The Story Behind EightShapes Monthly Workshops
From the get-go, Nathan and I knew that training and education would be a major part of EightShapes’ offerings. We anticipated offering private training to our clients in our techniques and expertise. We also aspired to build a multi-day conference attracting participants from all over the world. With Adaptive Path no longer offering UX Week in Washington, DC, we perceived an enormous opportunity to create an event that served our local community while providing content worthy of a national or global conference.
What we did not anticipate was a global financial meltdown. Believe me, if we had, we definitely would have told you about it.
Before the mess, we put on a successful, sold-out, one-day workshop in August 2008. It was small, but participants seemed happy and satisfied. We priced the full-day workshop about $200 less than a full-day pre-conference workshop costs at the IA Summit. We probably could have charged more, but we wanted to gauge interest, format, venue, logistics, etc.
At the beginning of 2009, I sat down to plan the EightShapes conference. At that point, it was clear that people were doing business differently. On the consulting side, we saw our clients going through budget cuts, and it was taking longer to close new customers. We heard about friends getting laid off. We started a drinking game around using the words “limit travel” during project planning calls.
We ran a survey to gauge interest in content and different formats. Respondents indicated that they would be up for a two- or three-day conference. We got to planning a multi-day event that mixed workshops with regular sessions.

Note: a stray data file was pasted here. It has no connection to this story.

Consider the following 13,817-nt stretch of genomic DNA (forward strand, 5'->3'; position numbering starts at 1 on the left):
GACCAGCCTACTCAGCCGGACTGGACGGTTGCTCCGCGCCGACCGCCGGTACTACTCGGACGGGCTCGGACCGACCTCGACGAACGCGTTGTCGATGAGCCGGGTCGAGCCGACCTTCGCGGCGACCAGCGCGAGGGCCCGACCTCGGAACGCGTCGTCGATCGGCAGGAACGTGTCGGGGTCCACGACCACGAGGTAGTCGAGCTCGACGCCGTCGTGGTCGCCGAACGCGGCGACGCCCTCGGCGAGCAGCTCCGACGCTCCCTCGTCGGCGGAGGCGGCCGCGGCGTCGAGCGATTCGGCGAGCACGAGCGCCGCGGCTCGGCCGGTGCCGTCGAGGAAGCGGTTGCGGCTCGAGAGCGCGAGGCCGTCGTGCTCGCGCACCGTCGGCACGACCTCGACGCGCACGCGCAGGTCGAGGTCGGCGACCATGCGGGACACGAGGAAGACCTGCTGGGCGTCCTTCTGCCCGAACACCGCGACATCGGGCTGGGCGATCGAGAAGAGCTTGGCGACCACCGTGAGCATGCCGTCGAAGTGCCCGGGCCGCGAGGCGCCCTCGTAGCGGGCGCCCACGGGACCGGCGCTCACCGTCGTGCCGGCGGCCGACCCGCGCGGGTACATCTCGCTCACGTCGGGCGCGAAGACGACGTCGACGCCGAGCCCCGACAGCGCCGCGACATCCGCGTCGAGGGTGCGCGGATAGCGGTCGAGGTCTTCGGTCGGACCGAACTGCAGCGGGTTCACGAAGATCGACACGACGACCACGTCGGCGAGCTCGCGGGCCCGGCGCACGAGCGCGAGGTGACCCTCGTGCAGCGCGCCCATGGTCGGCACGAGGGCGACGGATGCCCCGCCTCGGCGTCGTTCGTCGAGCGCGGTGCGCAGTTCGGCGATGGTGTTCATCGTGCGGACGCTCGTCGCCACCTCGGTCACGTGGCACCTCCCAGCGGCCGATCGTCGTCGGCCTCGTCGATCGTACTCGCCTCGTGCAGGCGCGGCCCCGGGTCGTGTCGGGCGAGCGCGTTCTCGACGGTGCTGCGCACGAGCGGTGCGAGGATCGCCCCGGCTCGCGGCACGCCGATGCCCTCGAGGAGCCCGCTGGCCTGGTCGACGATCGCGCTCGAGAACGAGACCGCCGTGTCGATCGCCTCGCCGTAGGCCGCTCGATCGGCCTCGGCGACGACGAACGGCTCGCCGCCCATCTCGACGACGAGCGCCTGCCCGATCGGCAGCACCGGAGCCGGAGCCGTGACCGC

Then came the conferences, the usual ones we attended every year–Interaction and IA Summit. Though Interaction was larger than last year, I know it took some effort to get the numbers up. Attendance at the IA Summit was almost half what it was last year. My pre-conference sessions, with participants usually numbering in the dozens, were considerably more intimate. The evidence suggested that the big conferences weren’t doing as well–businesses both small and large were watching expenses.
So, we decided to go in the other direction. Fortunate that we work in a community with a large UX presence, and one that craves education, we based our new approach on three things:
We had kicked around the idea of a monthly workshop series before, and now dusted the idea off since it seemed like a good fit for the current climate. (If you’re following along, you’ll note idea has been kicked, dusted, and fitted.) The new format meant we could focus our marketing to the DC UX community, explore new venues, and keep costs down by eliminating typical conference niceties. At the same time, with a smaller group, we could preserve some of the creature comforts without adding too much cost. Here’s how the concept netted out:
- Venue: Cool library room at the mansion at Strathmore, an elegant arts venue in suburban DC
- Cost: $188
- Size: 12 people max
If you’re in the DC area, I hope you’ll join us!